There is no short-term solution in sight for Canada’s pipeline capacity shortage, which is hurting the nation’s top oil stocks so badly.
Last week, Western Canadian Select (WCS) slumped below $20 a barrel, the lowest in more than two years, sending its discount to West Texas Intermediate (WTI) crude to $52 a barrel, the widest on record, according to Bloomberg.
This dismal situation doesn’t help to make a case for buying Canadian oil stocks, beaten down hard by the companies’ inability to ship their products quickly to refineries. But if your investment time horizon is long term, let’s say five years or more, then this is a good time to look for some good value stocks.
Sooner or later, I believe this problem will be resolved and more pipelines will be built. The reason is simple: Canada can’t ignore its energy sector and let it bleed for so long due to its importance to the national economy.
In the short run, there are some signs that show that some relief is coming and this wide spread between WTI and WCS probably won’t last long.
Enbridge is expected to complete its Line 3 replacement line to the U.S. in late 2019, while Canadian railway companies are expected to increase their shipments of oil by 50% by the end of this year. This will be a huge relief for those operators who rely heavily on these rail networks.
In the long run, TransCanada expects to start construction on its Keystone XL pipeline next year, and the federal government is still pushing to restart the Trans Mountain expansion project.
Which oil stocks should you buy?
Suncor, Canada’s second-largest oil producer, is among the few top players that have positioned themselves to take advantage when Canada’s capacity issues are resolved.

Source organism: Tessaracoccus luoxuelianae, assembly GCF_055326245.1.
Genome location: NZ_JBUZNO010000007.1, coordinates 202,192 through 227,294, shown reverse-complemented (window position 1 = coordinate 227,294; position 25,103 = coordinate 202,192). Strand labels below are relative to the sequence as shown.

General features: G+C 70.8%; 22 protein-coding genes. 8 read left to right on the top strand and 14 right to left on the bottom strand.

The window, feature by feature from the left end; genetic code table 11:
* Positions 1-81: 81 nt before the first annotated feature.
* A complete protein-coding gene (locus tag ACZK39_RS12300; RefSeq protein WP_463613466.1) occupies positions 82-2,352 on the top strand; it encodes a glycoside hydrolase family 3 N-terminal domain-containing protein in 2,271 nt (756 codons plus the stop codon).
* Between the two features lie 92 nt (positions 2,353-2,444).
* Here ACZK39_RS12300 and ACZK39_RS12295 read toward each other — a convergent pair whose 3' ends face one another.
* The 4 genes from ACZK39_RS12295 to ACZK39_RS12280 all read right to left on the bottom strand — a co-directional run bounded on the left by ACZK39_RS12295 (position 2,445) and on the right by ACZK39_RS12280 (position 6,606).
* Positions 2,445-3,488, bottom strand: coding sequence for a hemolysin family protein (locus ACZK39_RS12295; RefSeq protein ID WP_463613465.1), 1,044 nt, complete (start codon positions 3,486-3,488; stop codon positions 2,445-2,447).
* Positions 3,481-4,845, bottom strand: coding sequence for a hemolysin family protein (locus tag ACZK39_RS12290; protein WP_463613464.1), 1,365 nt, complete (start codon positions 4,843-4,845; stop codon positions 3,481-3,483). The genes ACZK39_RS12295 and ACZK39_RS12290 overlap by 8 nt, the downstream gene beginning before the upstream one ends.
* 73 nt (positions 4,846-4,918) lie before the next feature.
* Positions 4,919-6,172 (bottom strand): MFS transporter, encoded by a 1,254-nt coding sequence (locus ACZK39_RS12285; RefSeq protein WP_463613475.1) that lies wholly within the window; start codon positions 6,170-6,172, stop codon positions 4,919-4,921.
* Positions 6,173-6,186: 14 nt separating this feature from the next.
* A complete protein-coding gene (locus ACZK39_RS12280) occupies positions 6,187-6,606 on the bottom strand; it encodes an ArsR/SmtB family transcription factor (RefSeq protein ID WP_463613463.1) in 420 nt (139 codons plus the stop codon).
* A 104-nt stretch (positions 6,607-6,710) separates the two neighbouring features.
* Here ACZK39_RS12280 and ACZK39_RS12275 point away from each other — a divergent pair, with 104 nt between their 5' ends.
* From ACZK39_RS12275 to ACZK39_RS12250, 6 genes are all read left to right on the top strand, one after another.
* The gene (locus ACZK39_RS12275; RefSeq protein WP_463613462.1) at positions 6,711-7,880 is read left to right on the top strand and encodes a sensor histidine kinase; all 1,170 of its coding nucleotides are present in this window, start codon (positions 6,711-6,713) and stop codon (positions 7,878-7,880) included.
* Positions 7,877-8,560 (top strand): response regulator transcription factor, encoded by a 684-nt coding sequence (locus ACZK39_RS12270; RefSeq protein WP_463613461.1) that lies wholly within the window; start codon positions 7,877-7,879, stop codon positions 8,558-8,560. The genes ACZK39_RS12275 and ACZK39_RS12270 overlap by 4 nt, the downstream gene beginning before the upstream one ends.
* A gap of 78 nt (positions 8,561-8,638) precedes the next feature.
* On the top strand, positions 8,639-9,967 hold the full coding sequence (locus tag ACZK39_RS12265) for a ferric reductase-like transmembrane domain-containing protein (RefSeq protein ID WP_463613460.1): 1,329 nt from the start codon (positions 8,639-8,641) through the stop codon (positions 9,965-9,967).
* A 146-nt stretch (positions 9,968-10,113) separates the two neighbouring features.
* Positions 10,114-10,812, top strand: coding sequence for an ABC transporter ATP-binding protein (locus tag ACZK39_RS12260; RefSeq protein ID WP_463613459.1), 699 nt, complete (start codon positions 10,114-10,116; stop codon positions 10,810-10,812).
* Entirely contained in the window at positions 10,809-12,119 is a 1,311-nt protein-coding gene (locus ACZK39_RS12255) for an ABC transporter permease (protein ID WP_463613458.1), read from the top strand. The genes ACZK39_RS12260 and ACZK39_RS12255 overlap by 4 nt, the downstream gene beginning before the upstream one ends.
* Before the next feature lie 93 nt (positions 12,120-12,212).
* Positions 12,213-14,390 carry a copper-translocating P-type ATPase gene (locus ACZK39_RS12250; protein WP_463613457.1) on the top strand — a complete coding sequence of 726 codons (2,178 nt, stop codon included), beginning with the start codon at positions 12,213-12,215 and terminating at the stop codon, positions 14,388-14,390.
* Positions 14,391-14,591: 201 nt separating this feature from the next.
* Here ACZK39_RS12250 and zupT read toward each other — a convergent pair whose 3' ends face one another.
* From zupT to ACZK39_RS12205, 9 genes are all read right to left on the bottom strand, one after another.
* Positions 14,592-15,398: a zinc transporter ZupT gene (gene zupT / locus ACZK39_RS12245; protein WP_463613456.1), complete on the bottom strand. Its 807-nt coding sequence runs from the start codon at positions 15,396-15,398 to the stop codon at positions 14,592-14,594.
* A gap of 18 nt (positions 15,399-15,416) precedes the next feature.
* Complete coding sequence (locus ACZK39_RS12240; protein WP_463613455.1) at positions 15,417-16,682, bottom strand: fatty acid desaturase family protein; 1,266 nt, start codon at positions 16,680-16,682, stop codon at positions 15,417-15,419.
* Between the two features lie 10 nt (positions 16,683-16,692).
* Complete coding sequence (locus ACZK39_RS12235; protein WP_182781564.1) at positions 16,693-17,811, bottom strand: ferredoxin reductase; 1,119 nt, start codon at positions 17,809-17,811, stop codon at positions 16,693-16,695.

Since the 2014 oil downturn, Suncor has undertaken an aggressive cost-cutting program and expanded its asset base by buying assets from operators that decided to exit Canada. In 2017, Suncor’s cost to dig a barrel of crude oil fell to $23.80 from $37 in 2013, representing the lowest level achieved in more than a decade.
Cenovus is a riskier bet for oil bulls and has been badly hurt by the pipeline shortages. But the upside potential in this stock is also huge if it’s able to ship more oil, the discount between WTI and WCS narrows, and oil prices continue to trade in $65-75 price range.
Cenovus has signed three-year deals with Canada’s main railroads to be able to ship nearly 100,000 barrels of heavy crude from northern Alberta to refineries along the U.S. Gulf Coast.
At a time when energy stocks are hit hard by Canada’s pipeline shortages, long-term investors can pick some oil stocks at a great bargain. Suncor and Cenovus are two names that will rebound strongly when these bottlenecks are removed.
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Fool contributor Haris Anwar owns shares of Enbridge. Enbridge is a recommendation of Stock Advisor Canada.